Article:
Behrooz Karamizade's debut feature shows how even the most ordinary Iranian citizens are only ever just a few strokes of bad luck and desperate decisions away from losing everything.
Of Iran’s many problems, Western viewers may be most familiar with issues surrounding violence against women — most recently with the Woman, Life, Freedom movement and slogan following the death of Mahsa Amini — and freedom of speech, with the films of Jafar Pahani and the travel bans and imprisonment of thinkers and artists like him.
Empty Nets, the debut feature by German-Iranian filmmaker Behrooz Karamizade, premiering in the Crystal Globe Competition of this year's Karlovy Vary International Film Festival, shows that life in Iran can be difficult even when looking at more ordinary situations, away from the more extreme examples of oppression viewers might be better used to.
Hamid Reza Abbasi and Sadaf Asgari in Empty Nets
Lovebirds Amir (Hamid Reza Abbasi) and Narges (Sadaf Asgari) are affected most of all by the country’s dour economic situation and persistent traditions. Amir comes from a poor family, while Narges’ father still holds on to the convention that his daughter’s husband should pay a hefty dowry for her hand. At the beginning of the film, the two lovers simply brush off those concerns: Amir has a job working as a waiter, the modern couple are in no rush to get married, and there is a slim hope that Narges’ father may not be quite as tough as he seems. In the meantime, they are happy to simply be together, hanging out for hours on end in their free time, spending their twenties the way all young lovers should. Their very simple relationship unfolds in the present tense, with Karamizade’s delicate and precise filmmaking and Ashkan Ashkani’s careful, atmospheric cinematography focusing on moments of everyday tenderness that, put together, form a picture that is very romantic without at all feeling contrived.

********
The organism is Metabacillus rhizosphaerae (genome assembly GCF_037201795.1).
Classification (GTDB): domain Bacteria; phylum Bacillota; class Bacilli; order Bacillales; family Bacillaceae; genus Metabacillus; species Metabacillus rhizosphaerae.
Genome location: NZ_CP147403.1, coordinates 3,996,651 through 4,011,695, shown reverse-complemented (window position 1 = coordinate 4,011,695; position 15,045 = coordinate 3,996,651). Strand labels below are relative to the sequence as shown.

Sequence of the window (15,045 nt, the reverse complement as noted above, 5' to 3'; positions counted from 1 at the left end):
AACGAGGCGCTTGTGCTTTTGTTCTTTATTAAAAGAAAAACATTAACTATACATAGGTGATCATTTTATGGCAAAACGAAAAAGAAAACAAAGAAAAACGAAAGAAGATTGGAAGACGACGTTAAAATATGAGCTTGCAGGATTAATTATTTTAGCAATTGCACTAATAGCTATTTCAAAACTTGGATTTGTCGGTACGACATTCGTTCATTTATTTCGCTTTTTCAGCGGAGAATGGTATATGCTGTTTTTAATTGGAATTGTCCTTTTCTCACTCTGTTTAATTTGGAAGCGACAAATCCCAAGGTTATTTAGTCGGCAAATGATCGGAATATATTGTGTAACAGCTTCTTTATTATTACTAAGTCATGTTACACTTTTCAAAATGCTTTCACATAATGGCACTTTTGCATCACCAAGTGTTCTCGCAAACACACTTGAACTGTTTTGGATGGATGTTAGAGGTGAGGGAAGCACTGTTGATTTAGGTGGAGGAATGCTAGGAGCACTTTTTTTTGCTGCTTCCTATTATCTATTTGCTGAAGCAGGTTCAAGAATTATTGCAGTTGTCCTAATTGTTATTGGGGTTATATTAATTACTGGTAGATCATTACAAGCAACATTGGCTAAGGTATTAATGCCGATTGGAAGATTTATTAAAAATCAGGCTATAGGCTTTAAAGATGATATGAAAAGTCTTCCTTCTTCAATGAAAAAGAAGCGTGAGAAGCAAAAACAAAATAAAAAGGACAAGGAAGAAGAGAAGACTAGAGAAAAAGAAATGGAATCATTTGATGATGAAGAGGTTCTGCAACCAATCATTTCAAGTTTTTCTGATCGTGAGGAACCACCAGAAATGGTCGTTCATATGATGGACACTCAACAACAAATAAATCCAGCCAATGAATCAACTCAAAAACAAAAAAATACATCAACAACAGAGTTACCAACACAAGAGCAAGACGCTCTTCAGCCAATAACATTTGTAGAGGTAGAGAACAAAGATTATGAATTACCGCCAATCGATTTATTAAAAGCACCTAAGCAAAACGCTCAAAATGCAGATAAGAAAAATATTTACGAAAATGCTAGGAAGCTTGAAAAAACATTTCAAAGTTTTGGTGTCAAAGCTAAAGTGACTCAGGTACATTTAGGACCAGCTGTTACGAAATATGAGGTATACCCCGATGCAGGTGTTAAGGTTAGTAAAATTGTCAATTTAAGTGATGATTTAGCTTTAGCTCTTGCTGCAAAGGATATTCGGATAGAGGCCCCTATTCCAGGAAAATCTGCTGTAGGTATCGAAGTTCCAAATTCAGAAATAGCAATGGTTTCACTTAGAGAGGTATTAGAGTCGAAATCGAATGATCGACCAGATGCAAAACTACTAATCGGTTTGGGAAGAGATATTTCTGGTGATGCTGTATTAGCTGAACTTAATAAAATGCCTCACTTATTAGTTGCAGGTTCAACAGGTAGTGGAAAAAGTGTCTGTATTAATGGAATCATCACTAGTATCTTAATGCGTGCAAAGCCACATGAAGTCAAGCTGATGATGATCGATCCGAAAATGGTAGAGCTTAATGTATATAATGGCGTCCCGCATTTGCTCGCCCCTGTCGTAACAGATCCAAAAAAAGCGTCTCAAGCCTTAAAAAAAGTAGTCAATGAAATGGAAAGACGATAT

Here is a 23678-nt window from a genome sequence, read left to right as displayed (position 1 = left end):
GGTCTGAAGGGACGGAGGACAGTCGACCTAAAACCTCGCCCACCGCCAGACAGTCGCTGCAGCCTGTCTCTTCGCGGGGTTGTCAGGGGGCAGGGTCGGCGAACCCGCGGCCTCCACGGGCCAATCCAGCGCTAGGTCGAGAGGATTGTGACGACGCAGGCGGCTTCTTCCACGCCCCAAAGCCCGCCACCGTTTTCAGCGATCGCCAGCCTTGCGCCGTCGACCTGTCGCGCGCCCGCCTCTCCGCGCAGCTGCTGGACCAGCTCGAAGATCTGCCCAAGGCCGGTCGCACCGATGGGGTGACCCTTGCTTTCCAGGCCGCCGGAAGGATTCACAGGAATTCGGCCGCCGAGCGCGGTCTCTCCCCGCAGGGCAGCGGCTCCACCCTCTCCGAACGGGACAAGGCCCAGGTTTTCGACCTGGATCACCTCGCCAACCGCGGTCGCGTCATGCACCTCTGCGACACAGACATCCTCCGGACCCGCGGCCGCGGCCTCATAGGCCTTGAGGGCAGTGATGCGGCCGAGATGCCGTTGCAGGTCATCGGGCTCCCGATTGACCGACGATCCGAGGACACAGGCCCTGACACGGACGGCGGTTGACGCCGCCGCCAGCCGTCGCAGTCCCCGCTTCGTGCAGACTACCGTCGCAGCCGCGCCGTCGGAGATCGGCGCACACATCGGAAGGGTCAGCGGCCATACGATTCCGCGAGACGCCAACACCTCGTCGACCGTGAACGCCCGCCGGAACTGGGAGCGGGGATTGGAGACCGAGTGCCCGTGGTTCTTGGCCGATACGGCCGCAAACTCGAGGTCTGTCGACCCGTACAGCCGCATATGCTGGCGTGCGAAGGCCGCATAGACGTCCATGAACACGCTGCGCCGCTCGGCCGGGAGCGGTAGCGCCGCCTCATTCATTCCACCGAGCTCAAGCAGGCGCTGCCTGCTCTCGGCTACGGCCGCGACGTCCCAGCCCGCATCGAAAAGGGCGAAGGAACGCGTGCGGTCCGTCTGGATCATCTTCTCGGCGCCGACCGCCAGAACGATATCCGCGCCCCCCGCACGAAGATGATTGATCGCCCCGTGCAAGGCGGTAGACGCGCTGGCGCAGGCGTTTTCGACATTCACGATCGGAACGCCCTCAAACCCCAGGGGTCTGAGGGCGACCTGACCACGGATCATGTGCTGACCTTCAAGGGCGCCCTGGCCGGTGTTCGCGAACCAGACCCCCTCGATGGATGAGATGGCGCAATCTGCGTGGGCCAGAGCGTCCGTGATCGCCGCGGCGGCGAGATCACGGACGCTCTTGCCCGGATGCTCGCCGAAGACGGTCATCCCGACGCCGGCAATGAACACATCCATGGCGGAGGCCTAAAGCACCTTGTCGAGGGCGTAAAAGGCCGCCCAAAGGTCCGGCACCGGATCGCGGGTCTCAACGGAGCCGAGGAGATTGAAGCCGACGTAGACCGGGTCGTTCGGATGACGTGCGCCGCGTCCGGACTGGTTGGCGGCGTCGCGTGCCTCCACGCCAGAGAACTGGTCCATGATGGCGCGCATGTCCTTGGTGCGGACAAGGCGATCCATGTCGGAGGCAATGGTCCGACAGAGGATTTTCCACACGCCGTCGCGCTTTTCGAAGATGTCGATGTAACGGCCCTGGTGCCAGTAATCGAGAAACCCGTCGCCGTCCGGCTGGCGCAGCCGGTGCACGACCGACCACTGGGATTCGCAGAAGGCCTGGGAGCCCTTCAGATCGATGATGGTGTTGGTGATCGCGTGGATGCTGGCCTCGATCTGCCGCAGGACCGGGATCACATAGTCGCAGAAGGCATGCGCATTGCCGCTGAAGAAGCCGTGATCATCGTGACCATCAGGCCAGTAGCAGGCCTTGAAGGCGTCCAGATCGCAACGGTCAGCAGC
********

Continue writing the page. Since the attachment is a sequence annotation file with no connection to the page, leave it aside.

The progressive deterioration of their situation — more specifically, of Amir’s situation — likewise takes place in small, believable increments, with the characters simply trying to roll with the punches. Amir loses his job when he stands up to his mercenary boss, which wouldn’t be such a problem if jobs weren’t so hard to find in today’s Iran. We realise just how dire the situation is at the same time as he does, going from store to store asking for work, any work. Empty Netsshows the reality of daily life in the country, but it is also in large part about loss of innocence and the forced growing up imposed on people who are still, essentially, children. Amir’s journey into adulthood is one marked by a progressive slide into crime that feels inevitable for anyone who, like him, tries to hold on to his dignity: for Amir, this specifically means the right to marry the woman he loves. In order to do that, he needs to earn a living. And for this, he will do practically anything.
The only job he finds is in a local fishery, where he quickly realises that workers do all the work while the bosses pocket the money. The job requires living on the premises, far from Narges, and he can soon feel her slipping away: she does not understand his long working hours, and her father presents her to a suitor from a rich family. In this way, little by little, desperation sets in, though the diligent Amir wouldn’t say so. He remains remarkably calm while he progressively makes his way into the secret, more lucrative side of the fishery business he works for: poaching, and selling illegally obtained caviar to rich people all over town.
Empty Netscould be described as a tragedy, with Amir abandoning more and more of his moral principles in the pursuit of money for Narges’ dowry, while she grows increasingly concerned over his changed behaviour and habits. But the word “tragedy” implies a degree of exaggeration, while this story feels all too plausible. From everyday life as a young man in love, to a dangerous criminal existence by the treacherous sea, there are fewer steps than one might imagine.
Empty Nets was produced by Germany’s Basis Berlin Filmproduktion, in co-production with Germany’s Living Pictures Production GbR, Zweites Deutsches Fernsehen (ZDF), ARTE Deutschland, and Ireland’s Rainy Pictures. International sales are handled by Germany’s Pluto Film. The film will be released in Germany by Port-Au-Prince Pictures GmbH.